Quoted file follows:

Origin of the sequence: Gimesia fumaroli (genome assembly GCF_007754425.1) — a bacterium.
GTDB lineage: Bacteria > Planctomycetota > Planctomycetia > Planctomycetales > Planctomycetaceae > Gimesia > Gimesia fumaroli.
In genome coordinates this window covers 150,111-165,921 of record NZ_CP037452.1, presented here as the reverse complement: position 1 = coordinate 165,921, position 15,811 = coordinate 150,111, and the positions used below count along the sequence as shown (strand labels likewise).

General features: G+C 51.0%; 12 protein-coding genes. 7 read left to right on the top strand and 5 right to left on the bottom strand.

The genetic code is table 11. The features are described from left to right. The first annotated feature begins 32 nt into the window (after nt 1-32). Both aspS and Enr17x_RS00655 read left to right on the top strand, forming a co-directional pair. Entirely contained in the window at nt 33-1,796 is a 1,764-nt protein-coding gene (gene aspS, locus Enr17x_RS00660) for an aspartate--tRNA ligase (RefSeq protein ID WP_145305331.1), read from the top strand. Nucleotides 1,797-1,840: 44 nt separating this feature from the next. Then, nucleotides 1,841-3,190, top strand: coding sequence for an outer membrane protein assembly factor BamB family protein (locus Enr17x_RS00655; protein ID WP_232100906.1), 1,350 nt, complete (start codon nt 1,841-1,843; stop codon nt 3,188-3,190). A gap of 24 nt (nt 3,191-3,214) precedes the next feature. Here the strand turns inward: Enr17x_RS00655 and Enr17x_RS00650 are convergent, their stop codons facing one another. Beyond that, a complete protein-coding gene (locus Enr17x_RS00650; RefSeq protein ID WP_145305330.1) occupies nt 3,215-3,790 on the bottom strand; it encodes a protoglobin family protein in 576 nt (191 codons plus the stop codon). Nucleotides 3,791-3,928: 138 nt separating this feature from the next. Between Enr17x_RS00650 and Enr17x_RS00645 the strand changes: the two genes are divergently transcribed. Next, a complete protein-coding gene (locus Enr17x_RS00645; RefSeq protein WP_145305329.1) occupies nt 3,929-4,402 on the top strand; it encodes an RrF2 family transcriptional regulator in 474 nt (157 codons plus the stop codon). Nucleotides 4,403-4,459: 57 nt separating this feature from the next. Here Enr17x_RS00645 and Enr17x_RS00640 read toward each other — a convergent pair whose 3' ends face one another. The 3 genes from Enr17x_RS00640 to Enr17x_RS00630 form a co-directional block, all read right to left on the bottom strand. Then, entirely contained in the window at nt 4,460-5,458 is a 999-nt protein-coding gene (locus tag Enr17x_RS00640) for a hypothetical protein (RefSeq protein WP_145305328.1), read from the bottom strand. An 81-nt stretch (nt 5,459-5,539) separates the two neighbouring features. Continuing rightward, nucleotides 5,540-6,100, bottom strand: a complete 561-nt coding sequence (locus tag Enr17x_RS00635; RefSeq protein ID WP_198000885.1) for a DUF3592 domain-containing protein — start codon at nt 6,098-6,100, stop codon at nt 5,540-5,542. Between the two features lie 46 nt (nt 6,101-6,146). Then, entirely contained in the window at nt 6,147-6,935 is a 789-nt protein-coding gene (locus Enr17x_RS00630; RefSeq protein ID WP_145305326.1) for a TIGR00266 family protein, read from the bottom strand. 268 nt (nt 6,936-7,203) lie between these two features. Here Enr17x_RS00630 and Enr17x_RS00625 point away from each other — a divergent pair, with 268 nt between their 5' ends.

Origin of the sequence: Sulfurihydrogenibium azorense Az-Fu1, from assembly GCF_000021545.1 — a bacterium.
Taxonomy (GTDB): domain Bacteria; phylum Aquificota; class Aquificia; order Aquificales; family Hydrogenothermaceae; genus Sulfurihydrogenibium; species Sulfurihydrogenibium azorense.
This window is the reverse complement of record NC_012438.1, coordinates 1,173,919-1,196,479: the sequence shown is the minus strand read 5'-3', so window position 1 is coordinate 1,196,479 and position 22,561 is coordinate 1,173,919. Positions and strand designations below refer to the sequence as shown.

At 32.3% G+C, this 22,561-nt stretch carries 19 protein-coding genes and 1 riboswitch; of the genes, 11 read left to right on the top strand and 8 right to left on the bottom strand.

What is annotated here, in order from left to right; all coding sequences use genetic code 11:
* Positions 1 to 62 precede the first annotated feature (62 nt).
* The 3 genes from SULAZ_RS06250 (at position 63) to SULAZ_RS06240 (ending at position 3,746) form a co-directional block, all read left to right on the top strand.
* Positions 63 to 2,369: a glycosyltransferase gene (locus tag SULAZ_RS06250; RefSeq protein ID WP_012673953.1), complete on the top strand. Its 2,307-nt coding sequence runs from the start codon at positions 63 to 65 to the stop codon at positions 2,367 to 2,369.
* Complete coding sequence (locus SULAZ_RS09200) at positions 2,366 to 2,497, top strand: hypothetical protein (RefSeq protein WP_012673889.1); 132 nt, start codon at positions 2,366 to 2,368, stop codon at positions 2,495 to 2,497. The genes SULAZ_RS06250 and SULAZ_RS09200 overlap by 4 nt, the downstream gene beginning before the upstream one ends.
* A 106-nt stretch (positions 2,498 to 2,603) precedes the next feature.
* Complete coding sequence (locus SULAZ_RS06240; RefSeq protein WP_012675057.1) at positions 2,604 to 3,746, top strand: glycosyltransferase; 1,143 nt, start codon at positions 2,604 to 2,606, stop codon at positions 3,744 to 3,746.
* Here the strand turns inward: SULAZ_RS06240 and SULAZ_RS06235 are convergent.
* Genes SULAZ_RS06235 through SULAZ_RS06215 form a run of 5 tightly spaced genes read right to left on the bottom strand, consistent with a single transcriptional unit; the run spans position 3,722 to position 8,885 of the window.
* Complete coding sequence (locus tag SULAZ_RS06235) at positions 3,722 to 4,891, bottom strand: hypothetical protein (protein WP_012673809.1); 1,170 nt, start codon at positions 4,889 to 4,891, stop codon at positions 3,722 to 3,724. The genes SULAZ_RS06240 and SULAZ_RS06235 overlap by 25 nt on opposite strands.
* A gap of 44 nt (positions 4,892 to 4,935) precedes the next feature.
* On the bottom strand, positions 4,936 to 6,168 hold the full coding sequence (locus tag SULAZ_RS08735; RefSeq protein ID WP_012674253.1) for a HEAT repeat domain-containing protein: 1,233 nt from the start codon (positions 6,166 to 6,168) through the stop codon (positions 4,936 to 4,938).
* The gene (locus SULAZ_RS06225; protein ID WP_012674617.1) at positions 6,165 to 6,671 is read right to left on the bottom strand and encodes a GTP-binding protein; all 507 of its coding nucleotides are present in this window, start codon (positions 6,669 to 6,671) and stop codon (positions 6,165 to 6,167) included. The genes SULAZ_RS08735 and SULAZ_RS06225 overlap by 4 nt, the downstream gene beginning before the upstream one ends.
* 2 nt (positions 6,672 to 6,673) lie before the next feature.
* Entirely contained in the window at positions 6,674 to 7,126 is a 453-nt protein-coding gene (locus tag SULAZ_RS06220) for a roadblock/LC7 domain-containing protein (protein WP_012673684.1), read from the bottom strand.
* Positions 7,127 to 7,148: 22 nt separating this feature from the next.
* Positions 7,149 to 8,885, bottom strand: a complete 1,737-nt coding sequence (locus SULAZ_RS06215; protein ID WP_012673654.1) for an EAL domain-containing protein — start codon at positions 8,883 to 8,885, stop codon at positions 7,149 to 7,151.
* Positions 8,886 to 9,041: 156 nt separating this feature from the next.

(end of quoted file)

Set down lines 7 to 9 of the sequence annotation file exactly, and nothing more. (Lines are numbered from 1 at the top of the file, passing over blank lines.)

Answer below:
Taxonomy (GTDB): domain Bacteria; phylum Aquificota; class Aquificia; order Aquificales; family Hydrogenothermaceae; genus Sulfurihydrogenibium; species Sulfurihydrogenibium azorense.
This window is the reverse complement of record NC_012438.1, coordinates 1,173,919-1,196,479: the sequence shown is the minus strand read 5'-3', so window position 1 is coordinate 1,196,479 and position 22,561 is coordinate 1,173,919. Positions and strand designations below refer to the sequence as shown.

At 32.3% G+C, this 22,561-nt stretch carries 19 protein-coding genes and 1 riboswitch; of the genes, 11 read left to right on the top strand and 8 right to left on the bottom strand.